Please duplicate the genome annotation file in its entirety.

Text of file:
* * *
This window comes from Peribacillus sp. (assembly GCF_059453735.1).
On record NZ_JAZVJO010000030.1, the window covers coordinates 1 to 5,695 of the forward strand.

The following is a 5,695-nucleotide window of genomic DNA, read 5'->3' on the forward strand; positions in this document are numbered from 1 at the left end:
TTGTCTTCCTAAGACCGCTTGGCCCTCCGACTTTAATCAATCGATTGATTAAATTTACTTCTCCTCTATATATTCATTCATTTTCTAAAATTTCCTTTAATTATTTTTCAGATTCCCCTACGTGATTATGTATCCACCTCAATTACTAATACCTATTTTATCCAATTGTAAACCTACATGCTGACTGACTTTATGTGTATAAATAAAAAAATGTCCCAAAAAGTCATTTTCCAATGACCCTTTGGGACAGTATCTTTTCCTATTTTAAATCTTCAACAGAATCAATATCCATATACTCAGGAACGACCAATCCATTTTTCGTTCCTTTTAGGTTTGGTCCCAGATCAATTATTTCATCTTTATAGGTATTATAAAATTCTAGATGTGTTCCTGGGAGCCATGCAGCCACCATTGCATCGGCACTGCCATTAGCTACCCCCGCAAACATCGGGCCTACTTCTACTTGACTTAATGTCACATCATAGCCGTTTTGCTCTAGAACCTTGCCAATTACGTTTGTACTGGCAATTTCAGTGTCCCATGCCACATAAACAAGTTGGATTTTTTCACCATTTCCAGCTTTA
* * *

This window comes from Peribacillus sp. (assembly GCF_059453735.1).
On record NZ_JAZVJO010000030.1, the window covers coordinates 1 to 5,695 of the forward strand.

The following is a 5,695-nucleotide window of genomic DNA, read 5'->3' on the forward strand; positions in this document are numbered from 1 at the left end:
TTGTCTTCCTAAGACCGCTTGGCCCTCCGACTTTAATCAATCGATTGATTAAATTTACTTCTCCTCTATATATTCATTCATTTTCTAAAATTTCCTTTAATTATTTTTCAGATTCCCCTACGTGATTATGTATCCACCTCAATTACTAATACCTATTTTATCCAATTGTAAACCTACATGCTGACTGACTTTATGTGTATAAATAAAAAAATGTCCCAAAAAGTCATTTTCCAATGACCCTTTGGGACAGTATCTTTTCCTATTTTAAATCTTCAACAGAATCAATATCCATATACTCAGGAACGACCAATCCATTTTTCGTTCCTTTTAGGTTTGGTCCCAGATCAATTATTTCATCTTTATAGGTATTATAAAATTCTAGATGTGTTCCTGGGAGCCATGCAGCCACCATTGCATCGGCACTGCCATTAGCTACCCCCGCAAACATCGGGCCTACTTCTACTTGACTTAATGTCACATCATAGCCGTTTTGCTCTAGAACCTTGCCAATTACGTTTGTACTGGCAATTTCAGTGTCCCATGCCACATAAACAAGTTGGATTTTTTCACCATTTCCAGCTTTA